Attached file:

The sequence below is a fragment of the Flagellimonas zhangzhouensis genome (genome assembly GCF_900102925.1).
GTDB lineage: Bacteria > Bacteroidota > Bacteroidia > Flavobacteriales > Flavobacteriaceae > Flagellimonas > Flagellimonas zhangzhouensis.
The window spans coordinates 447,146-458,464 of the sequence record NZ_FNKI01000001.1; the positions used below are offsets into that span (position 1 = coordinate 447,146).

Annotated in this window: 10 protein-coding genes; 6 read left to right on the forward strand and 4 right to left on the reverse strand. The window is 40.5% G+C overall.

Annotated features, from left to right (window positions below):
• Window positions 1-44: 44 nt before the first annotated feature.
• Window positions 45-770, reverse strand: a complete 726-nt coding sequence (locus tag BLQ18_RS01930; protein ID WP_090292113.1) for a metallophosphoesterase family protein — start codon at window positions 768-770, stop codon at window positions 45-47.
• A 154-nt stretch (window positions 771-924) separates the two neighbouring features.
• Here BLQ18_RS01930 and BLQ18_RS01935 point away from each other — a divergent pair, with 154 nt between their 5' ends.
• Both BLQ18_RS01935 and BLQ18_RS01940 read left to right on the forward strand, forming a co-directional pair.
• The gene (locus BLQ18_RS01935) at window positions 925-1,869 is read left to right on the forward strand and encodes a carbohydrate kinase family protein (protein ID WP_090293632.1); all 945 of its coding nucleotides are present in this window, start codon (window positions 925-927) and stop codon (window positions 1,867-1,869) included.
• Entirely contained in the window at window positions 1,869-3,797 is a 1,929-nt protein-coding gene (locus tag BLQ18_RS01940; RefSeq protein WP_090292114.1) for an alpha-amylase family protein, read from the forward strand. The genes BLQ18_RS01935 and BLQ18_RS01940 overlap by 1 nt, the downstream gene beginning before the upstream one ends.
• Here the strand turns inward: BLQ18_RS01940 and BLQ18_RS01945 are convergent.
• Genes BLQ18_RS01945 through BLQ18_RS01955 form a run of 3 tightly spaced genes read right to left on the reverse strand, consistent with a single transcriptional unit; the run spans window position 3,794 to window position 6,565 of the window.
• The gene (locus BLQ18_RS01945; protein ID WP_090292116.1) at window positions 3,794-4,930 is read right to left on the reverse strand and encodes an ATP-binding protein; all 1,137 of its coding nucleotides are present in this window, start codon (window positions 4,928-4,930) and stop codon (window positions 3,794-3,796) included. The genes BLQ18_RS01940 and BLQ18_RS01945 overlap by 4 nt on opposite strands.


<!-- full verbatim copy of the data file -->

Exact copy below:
The sequence below is a fragment of the Flagellimonas zhangzhouensis genome (genome assembly GCF_900102925.1).
GTDB lineage: Bacteria > Bacteroidota > Bacteroidia > Flavobacteriales > Flavobacteriaceae > Flagellimonas > Flagellimonas zhangzhouensis.
The window spans coordinates 447,146-458,464 of the sequence record NZ_FNKI01000001.1; the positions used below are offsets into that span (position 1 = coordinate 447,146).

Annotated in this window: 10 protein-coding genes; 6 read left to right on the forward strand and 4 right to left on the reverse strand. The window is 40.5% G+C overall.

Annotated features, from left to right (window positions below):
• Window positions 1-44: 44 nt before the first annotated feature.
• Window positions 45-770, reverse strand: a complete 726-nt coding sequence (locus tag BLQ18_RS01930; protein ID WP_090292113.1) for a metallophosphoesterase family protein — start codon at window positions 768-770, stop codon at window positions 45-47.
• A 154-nt stretch (window positions 771-924) separates the two neighbouring features.
• Here BLQ18_RS01930 and BLQ18_RS01935 point away from each other — a divergent pair, with 154 nt between their 5' ends.
• Both BLQ18_RS01935 and BLQ18_RS01940 read left to right on the forward strand, forming a co-directional pair.
• The gene (locus BLQ18_RS01935) at window positions 925-1,869 is read left to right on the forward strand and encodes a carbohydrate kinase family protein (protein ID WP_090293632.1); all 945 of its coding nucleotides are present in this window, start codon (window positions 925-927) and stop codon (window positions 1,867-1,869) included.
• Entirely contained in the window at window positions 1,869-3,797 is a 1,929-nt protein-coding gene (locus tag BLQ18_RS01940; RefSeq protein WP_090292114.1) for an alpha-amylase family protein, read from the forward strand. The genes BLQ18_RS01935 and BLQ18_RS01940 overlap by 1 nt, the downstream gene beginning before the upstream one ends.
• Here the strand turns inward: BLQ18_RS01940 and BLQ18_RS01945 are convergent.
• Genes BLQ18_RS01945 through BLQ18_RS01955 form a run of 3 tightly spaced genes read right to left on the reverse strand, consistent with a single transcriptional unit; the run spans window position 3,794 to window position 6,565 of the window.
• The gene (locus BLQ18_RS01945; protein ID WP_090292116.1) at window positions 3,794-4,930 is read right to left on the reverse strand and encodes an ATP-binding protein; all 1,137 of its coding nucleotides are present in this window, start codon (window positions 4,928-4,930) and stop codon (window positions 3,794-3,796) included. The genes BLQ18_RS01940 and BLQ18_RS01945 overlap by 4 nt on opposite strands.